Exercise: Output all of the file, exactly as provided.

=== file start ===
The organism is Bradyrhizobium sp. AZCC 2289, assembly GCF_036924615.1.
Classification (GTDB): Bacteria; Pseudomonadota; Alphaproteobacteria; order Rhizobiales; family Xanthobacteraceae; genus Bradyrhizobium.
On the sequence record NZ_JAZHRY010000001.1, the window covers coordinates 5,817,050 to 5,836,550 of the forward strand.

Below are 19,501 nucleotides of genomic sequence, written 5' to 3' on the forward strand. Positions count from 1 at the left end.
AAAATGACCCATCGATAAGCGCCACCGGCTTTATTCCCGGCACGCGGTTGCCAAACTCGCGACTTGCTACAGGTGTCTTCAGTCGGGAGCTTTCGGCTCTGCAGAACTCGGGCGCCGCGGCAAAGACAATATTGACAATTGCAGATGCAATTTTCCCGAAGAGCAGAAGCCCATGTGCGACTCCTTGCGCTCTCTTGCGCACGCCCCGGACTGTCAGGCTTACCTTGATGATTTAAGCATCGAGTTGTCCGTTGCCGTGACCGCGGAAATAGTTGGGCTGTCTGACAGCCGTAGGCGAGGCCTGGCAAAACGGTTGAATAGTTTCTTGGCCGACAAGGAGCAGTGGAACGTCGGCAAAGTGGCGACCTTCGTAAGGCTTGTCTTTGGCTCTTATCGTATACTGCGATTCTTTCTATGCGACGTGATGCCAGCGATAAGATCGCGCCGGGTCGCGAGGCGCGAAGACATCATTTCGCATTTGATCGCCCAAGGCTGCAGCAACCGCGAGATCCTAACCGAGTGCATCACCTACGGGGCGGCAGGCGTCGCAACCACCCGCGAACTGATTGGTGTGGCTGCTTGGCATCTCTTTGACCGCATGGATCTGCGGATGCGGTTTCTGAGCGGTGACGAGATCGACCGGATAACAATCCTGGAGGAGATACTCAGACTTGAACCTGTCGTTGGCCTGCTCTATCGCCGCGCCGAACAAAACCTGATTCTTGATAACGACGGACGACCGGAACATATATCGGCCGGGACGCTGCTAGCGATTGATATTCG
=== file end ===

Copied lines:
The organism is Bradyrhizobium sp. AZCC 2289, assembly GCF_036924615.1.
Classification (GTDB): Bacteria; Pseudomonadota; Alphaproteobacteria; order Rhizobiales; family Xanthobacteraceae; genus Bradyrhizobium.
On the sequence record NZ_JAZHRY010000001.1, the window covers coordinates 5,817,050 to 5,836,550 of the forward strand.

Below are 19,501 nucleotides of genomic sequence, written 5' to 3' on the forward strand. Positions count from 1 at the left end.
AAAATGACCCATCGATAAGCGCCACCGGCTTTATTCCCGGCACGCGGTTGCCAAACTCGCGACTTGCTACAGGTGTCTTCAGTCGGGAGCTTTCGGCTCTGCAGAACTCGGGCGCCGCGGCAAAGACAATATTGACAATTGCAGATGCAATTTTCCCGAAGAGCAGAAGCCCATGTGCGACTCCTTGCGCTCTCTTGCGCACGCCCCGGACTGTCAGGCTTACCTTGATGATTTAAGCATCGAGTTGTCCGTTGCCGTGACCGCGGAAATAGTTGGGCTGTCTGACAGCCGTAGGCGAGGCCTGGCAAAACGGTTGAATAGTTTCTTGGCCGACAAGGAGCAGTGGAACGTCGGCAAAGTGGCGACCTTCGTAAGGCTTGTCTTTGGCTCTTATCGTATACTGCGATTCTTTCTATGCGACGTGATGCCAGCGATAAGATCGCGCCGGGTCGCGAGGCGCGAAGACATCATTTCGCATTTGATCGCCCAAGGCTGCAGCAACCGCGAGATCCTAACCGAGTGCATCACCTACGGGGCGGCAGGCGTCGCAACCACCCGCGAACTGATTGGTGTGGCTGCTTGGCATCTCTTTGACCGCATGGATCTGCGGATGCGGTTTCTGAGCGGTGACGAGATCGACCGGATAACAATCCTGGAGGAGATACTCAGACTTGAACCTGTCGTTGGCCTGCTCTATCGCCGCGCCGAACAAAACCTGATTCTTGATAACGACGGACGACCGGAACATATATCGGCCGGGACGCTGCTAGCGATTGATATTCG